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THE DRAMA.

THE WINTER AND SUMMER HOUSES.

The past month has been unusually lured by Caspar, the demon's friend, dull in the theatrical world, and has to visit the wolf's glen, and cast the been remarkable only for the closing magic balls, the lover is suffered of a summer house, and the opening to go singing his way through the of the two great winter houses. The three acts with the thorough no-purEnglish Opera, after a short season pose of a modern opera, while a of well-merited success, has closed drunken silly woodman (Keeley) is its doors, and given Mr. Stevenson a seduced to follow the life of bad lead. brief holiday from his box books. The scenery is fine, and the music The proprietor has, during the sum-spiritedly executed, but the whole mer, made great exertions for the interest of the piece is, in our opi. promotion of the public amusement, nion, jarred by the injudicious and and has been unsparing in the expen- unnecessary alteration we have menditure of money to that end. He tioned. Miss Paton is the lady that will have the solid gratification of plays Agnes or Bertha;, and Mr. finding himself well indemnified for Bennett maintains his old plumber his labour and liberality, by the re- work with his accustomed energy, turns of a rare season, and the sense Drury Lane has opened with a bill of having fairly and truly advanced of great promise, though at present the character of his theatre. The of very indifferent performance. A production of such music as that new melo drama, founded on that which characterizes the wild and rich Arabian story, The Enchanted original opera of Der Freischütz, was Horse, is advertised as coming forth, a courageous and hazardous under- and will, perhaps, have been protaking; but, at the same time, it was duced, ere our present number apone which well became a National pears, in which that rider of riders, Opera House to dare. Its success Ducrow, is “ to witch the world with has been, indeed, singularly distin- noble horsemanship.” There is a guished ; and, for once, the old pro- list of gentlemen and ladies inserted verb of «

as the old cock crows, so as the company in the large bills on crows the young one has been res the sheep's backs about town, long versed; for the two old cocks, Drury enough to furnish a regiment of local Lane and Covent Garden, have taken militia. Mr. Elliston engages to up the note of the cockling, and are produce Der Freischütz, and will, no content or to follow.” At Covent doubt, melt down the old safety cisGarden, the German opera has been tern at the top of the house, rather got up with much pains, and doubt, than not follow the example of so less at great cost ; but in order to judicious a manager as Mr. Arnold. avoid a too servile imitation of the The Haymarket Theatre still drags piece at the English Opera House, on a sickly summer season, in despite several alterations have been made in of Mr. Elliston's stud, and the Covent the characters and situations, not at Garden bullets. It has tried old coall advantageous to the strange and medies and new comedies, old farces dreary interest which hung over the and new farces; Madame Vestris's one in which Braham sang. Some ankłe, and Mr. Liston's face; Dowof the faulty incidents of the German ton's chuckle, and Miss Kelly's nadrama have been rigidly and unfor- tural humour; but still the poor pit tunately adhered to, to the great in- benches have several bald places jury of the finest scene in the opera, nightly, which it is heart-breaking to the incantation scene. The character see. The summer must, indeed, of the lover of the huntsman's daugh- have been a profitless one here, and ter (very well and boldly acted, and putting a large stake upon the last sung by Mr. Pearman) is at Covent hazard of the die, the gamester's old Garden despoiled of all its wildness and fatal trick, is not likely to bring and enchantment; for instead of being back a manager's losses. Mr. Dowton, Miss Kelly, and several other of the jeweller, as Hamlet Prince of our best performers, have been re- Denmark. He has the oddest mantained at this late time, to make a ner of managing his voice and action season successful. The proprietor that can be conceived ; and, until he had better look to another year for chooses to steady himself into someindemnification for the past. A Mr. thing intelligible, we shall refrain Hamblin has been enacting Hamlet from pronouncing our opinion of his with tolerable success for one night; talents as a tragedian. but at present he is as like Hamlet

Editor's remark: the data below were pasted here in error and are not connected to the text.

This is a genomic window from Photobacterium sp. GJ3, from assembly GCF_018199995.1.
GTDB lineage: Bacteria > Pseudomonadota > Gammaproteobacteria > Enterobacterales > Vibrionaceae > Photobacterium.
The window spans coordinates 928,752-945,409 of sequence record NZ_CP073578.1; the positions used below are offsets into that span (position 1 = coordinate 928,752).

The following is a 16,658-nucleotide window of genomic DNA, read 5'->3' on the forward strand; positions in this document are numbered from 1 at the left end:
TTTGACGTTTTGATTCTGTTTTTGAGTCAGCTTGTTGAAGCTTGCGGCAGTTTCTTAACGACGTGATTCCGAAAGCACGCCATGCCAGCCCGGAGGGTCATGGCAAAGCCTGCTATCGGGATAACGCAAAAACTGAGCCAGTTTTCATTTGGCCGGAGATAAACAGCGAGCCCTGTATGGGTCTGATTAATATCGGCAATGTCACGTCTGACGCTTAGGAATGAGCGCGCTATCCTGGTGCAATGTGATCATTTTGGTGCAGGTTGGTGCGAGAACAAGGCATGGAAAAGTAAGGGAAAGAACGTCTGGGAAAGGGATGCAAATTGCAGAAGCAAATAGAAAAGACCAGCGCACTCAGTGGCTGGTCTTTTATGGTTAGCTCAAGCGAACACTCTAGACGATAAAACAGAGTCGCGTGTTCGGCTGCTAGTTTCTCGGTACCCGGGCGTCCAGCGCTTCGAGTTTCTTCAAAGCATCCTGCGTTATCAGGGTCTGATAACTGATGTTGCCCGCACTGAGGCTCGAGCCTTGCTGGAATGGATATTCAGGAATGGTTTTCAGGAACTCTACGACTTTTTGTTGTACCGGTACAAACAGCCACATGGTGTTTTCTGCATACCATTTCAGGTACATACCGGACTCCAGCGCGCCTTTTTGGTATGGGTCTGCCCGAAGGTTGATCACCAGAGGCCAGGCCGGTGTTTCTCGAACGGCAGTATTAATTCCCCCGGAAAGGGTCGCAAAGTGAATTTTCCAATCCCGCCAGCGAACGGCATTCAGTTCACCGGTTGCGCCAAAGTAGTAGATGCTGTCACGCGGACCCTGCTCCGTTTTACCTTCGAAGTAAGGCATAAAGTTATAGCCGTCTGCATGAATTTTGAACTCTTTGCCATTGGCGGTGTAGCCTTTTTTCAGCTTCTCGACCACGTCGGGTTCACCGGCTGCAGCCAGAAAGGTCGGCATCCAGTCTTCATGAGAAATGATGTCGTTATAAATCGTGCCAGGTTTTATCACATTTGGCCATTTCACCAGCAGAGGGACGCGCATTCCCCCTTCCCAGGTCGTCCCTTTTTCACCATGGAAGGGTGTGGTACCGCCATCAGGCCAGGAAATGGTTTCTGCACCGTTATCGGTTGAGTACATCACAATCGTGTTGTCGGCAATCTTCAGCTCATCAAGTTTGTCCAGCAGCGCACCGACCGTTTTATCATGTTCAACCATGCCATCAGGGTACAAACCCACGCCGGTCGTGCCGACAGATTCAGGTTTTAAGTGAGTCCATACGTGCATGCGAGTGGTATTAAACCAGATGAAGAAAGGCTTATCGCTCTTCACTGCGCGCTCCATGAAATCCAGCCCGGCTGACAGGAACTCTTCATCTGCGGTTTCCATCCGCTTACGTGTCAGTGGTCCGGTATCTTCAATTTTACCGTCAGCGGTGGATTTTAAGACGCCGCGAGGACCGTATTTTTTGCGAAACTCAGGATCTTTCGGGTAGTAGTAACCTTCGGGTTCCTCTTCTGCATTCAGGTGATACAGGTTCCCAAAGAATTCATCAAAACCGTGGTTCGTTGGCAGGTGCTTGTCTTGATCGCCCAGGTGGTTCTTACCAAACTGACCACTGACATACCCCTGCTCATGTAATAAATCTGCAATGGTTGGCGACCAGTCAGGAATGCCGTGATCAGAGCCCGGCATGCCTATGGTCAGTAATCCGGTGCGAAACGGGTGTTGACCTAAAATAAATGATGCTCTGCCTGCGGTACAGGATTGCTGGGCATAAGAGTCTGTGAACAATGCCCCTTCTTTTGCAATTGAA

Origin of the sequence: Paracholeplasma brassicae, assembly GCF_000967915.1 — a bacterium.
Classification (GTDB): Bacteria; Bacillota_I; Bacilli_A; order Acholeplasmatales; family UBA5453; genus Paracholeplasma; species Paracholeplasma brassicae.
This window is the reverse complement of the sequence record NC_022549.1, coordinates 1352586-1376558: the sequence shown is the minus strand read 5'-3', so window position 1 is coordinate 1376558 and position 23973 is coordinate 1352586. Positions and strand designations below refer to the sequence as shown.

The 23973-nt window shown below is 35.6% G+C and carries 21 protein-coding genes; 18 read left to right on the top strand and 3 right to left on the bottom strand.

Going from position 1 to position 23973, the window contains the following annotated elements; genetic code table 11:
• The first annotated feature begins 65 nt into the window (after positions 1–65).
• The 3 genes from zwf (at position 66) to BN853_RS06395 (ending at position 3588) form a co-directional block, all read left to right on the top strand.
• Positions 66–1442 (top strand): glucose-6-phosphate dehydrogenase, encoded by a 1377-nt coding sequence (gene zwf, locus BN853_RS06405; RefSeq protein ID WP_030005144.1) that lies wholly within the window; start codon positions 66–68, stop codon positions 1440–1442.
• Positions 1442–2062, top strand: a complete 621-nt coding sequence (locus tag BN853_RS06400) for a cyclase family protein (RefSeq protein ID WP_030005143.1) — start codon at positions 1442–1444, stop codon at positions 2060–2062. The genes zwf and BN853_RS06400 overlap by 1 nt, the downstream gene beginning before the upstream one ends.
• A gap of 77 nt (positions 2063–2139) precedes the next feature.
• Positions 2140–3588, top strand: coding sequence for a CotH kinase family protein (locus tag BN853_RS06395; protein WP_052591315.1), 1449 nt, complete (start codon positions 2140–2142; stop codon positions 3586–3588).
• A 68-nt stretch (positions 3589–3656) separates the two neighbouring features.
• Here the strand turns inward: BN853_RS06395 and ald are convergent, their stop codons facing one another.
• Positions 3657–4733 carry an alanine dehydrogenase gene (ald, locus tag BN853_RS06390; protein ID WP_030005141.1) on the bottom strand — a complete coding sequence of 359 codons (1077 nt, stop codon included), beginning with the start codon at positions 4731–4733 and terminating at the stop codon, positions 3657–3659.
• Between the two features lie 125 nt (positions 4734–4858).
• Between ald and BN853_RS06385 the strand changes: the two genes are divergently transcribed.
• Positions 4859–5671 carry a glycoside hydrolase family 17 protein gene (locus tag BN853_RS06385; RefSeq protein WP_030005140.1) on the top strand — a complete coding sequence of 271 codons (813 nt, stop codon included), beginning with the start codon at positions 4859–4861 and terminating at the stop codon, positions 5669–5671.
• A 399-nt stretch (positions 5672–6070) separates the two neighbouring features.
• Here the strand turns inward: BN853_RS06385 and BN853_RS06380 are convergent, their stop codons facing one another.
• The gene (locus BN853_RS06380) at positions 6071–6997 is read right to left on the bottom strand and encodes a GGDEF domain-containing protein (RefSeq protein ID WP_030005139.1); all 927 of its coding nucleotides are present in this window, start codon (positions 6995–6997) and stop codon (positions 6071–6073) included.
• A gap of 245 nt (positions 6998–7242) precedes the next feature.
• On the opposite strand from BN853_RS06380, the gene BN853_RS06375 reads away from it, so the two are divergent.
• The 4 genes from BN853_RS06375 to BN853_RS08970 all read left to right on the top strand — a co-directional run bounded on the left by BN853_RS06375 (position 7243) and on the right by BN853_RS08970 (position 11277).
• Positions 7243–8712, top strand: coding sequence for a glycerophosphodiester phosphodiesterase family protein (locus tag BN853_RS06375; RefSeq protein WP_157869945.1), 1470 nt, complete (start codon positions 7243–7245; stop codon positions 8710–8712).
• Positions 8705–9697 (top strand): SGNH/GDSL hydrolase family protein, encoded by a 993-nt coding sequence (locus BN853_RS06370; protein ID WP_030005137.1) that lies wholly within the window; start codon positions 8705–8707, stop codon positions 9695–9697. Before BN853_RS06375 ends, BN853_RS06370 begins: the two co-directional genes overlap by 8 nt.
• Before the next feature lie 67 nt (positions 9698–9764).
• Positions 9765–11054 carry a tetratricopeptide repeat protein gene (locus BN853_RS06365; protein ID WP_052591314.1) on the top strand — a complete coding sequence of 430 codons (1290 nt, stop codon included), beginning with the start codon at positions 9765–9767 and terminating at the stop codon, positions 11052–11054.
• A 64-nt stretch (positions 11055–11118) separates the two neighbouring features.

FRANCE

SKETCH OF FOREIGN LITERATURE.